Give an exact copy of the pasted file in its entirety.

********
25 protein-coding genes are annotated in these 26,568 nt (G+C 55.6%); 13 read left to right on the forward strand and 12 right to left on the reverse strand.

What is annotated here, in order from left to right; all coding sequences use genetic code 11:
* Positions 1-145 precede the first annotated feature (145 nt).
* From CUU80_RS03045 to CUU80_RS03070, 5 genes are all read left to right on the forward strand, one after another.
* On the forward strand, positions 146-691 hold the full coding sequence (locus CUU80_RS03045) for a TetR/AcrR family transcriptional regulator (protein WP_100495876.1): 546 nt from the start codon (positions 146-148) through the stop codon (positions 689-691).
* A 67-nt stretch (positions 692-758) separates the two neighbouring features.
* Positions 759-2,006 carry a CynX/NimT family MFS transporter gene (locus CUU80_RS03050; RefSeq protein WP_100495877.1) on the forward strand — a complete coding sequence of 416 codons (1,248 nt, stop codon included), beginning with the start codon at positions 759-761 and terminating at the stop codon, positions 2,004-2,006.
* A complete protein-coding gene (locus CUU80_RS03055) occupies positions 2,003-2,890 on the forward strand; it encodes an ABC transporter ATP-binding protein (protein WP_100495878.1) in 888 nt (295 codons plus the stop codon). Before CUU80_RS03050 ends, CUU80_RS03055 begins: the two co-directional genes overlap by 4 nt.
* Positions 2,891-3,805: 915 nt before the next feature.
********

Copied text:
25 protein-coding genes are annotated in these 26,568 nt (G+C 55.6%); 13 read left to right on the forward strand and 12 right to left on the reverse strand.

What is annotated here, in order from left to right; all coding sequences use genetic code 11:
* Positions 1-145 precede the first annotated feature (145 nt).
* From CUU80_RS03045 to CUU80_RS03070, 5 genes are all read left to right on the forward strand, one after another.
* On the forward strand, positions 146-691 hold the full coding sequence (locus CUU80_RS03045) for a TetR/AcrR family transcriptional regulator (protein WP_100495876.1): 546 nt from the start codon (positions 146-148) through the stop codon (positions 689-691).
* A 67-nt stretch (positions 692-758) separates the two neighbouring features.
* Positions 759-2,006 carry a CynX/NimT family MFS transporter gene (locus CUU80_RS03050; RefSeq protein WP_100495877.1) on the forward strand — a complete coding sequence of 416 codons (1,248 nt, stop codon included), beginning with the start codon at positions 759-761 and terminating at the stop codon, positions 2,004-2,006.
* A complete protein-coding gene (locus CUU80_RS03055) occupies positions 2,003-2,890 on the forward strand; it encodes an ABC transporter ATP-binding protein (protein WP_100495878.1) in 888 nt (295 codons plus the stop codon). Before CUU80_RS03050 ends, CUU80_RS03055 begins: the two co-directional genes overlap by 4 nt.
* Positions 2,891-3,805: 915 nt before the next feature.